How to Get Iron Stains out of Clothes
There’s nothing more frustrating than when you’re just finishing up ironing your shirt to wear for the day, and a big, rusty iron stain appears.
Let’s just hope that you’re not one of those people who iron their clothes as you need them, as this might leave you caught short on the day.
Iron stains are a massive annoyance, but luckily, removing these iron stains from your clothes is easier than you may think.
Today, we teach you how to get iron stains out of clothes using either store-bought stain removers or homemade, all-natural remedies.
How to Get Iron Stains out of Clothes
When your iron begins to corrode, it causes rust to form, which can leave unsightly, brown stains on your clothes.
It’s important to remember that these rust stains contain metal.
As such, you should be careful not to rub the stain too vigorously at any point of stain removal; otherwise, you may cause further damage to your clothes.
There are a few simple steps you can take in order to remove rust stains from your clothes without rubbing and scrubbing.
Before you start, though, you’ll need to check what type of material you’re working with.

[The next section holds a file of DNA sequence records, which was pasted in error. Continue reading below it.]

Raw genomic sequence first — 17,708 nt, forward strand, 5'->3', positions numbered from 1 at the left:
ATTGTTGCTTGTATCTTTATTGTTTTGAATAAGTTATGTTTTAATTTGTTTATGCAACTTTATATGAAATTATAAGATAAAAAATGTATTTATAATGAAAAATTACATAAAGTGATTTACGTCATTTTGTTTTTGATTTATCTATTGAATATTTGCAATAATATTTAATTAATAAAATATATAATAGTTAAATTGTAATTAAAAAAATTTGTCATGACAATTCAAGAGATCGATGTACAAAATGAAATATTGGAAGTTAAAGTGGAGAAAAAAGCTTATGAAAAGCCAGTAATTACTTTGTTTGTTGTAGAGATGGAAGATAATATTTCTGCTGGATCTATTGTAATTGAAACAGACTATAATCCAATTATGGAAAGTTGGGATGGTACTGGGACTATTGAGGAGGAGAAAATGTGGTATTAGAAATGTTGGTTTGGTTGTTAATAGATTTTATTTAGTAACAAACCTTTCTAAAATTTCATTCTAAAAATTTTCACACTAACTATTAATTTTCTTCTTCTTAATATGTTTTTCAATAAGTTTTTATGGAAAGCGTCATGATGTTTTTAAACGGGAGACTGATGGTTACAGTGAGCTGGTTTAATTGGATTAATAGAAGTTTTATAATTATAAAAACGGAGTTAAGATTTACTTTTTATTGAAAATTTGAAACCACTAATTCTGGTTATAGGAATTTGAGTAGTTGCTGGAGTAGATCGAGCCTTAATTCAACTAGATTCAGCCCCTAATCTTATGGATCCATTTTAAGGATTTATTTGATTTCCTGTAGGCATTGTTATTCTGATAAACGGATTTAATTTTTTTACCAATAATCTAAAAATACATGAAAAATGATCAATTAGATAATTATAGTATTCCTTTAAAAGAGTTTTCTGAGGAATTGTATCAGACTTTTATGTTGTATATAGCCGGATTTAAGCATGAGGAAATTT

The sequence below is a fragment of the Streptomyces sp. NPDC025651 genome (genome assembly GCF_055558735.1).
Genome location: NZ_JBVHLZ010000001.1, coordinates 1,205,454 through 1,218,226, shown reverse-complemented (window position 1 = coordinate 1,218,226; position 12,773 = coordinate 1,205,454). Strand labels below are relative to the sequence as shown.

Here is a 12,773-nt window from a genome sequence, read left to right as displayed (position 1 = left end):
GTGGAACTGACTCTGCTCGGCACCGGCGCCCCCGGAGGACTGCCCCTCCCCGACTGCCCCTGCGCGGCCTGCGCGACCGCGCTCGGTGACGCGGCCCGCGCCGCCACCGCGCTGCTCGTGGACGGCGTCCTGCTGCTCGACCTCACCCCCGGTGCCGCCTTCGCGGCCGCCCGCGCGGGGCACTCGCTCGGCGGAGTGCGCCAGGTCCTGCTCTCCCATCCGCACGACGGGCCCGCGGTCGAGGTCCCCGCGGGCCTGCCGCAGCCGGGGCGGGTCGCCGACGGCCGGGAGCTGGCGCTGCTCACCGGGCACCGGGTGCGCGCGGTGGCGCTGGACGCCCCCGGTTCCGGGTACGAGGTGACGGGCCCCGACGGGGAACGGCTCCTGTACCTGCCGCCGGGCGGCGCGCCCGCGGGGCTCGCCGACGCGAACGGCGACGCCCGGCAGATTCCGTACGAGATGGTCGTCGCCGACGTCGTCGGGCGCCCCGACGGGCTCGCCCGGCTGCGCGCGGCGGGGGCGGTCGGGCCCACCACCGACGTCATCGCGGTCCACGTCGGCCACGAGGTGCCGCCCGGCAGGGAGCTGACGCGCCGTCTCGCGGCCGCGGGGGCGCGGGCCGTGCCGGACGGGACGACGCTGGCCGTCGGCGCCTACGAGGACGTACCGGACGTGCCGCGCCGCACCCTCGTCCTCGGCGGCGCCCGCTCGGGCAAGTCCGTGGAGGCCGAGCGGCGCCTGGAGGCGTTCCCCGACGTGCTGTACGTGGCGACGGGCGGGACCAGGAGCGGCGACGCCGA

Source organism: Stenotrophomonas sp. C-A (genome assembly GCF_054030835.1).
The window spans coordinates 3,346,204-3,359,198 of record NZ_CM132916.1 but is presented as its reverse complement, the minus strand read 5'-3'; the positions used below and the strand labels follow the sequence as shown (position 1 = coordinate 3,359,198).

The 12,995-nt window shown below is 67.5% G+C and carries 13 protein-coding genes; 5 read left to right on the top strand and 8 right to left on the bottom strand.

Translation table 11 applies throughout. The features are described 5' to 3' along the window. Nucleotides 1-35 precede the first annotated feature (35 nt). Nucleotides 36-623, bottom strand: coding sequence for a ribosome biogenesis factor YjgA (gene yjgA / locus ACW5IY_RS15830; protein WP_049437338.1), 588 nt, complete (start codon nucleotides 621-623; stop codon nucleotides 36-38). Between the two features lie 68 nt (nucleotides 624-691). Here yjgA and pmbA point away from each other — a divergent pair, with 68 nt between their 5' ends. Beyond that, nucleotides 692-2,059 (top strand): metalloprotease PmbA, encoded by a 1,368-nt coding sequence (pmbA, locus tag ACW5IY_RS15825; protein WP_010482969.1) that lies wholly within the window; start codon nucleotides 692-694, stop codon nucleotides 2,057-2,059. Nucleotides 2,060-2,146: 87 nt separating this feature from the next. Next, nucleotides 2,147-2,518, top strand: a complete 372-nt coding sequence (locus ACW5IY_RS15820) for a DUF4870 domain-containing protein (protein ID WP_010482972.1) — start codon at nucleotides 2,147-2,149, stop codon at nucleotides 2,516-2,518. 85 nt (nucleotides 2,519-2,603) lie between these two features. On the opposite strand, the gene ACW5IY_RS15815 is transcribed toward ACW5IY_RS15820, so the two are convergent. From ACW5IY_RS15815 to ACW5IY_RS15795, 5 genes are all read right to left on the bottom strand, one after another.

If your clothing item specifies “dry clean only”, you shouldn’t attempt to remove the stain yourself; instead, leave it to the professionals at the dry cleaners.
If the item isn’t made of special or delicate materials, then you should be able to remove the stain at home yourself.
You can use a store-bought stain remover, or you can save your cash and simply use lemon juice or white vinegar.
Vinegar takes a little longer than lemon juice to lift the rust stains, so if you’re using vinegar, you should bear this in mind and leave it to soak for longer.
Step 1: Treat the Stain
The first thing you need to do is to apply the stain remover to the fabric stain, whether it be a store-bought commercial variety or home-made.
Pour some of the stain remover, vinegar, or squeeze some lemons into a bowl in which you can dip the stained clothing.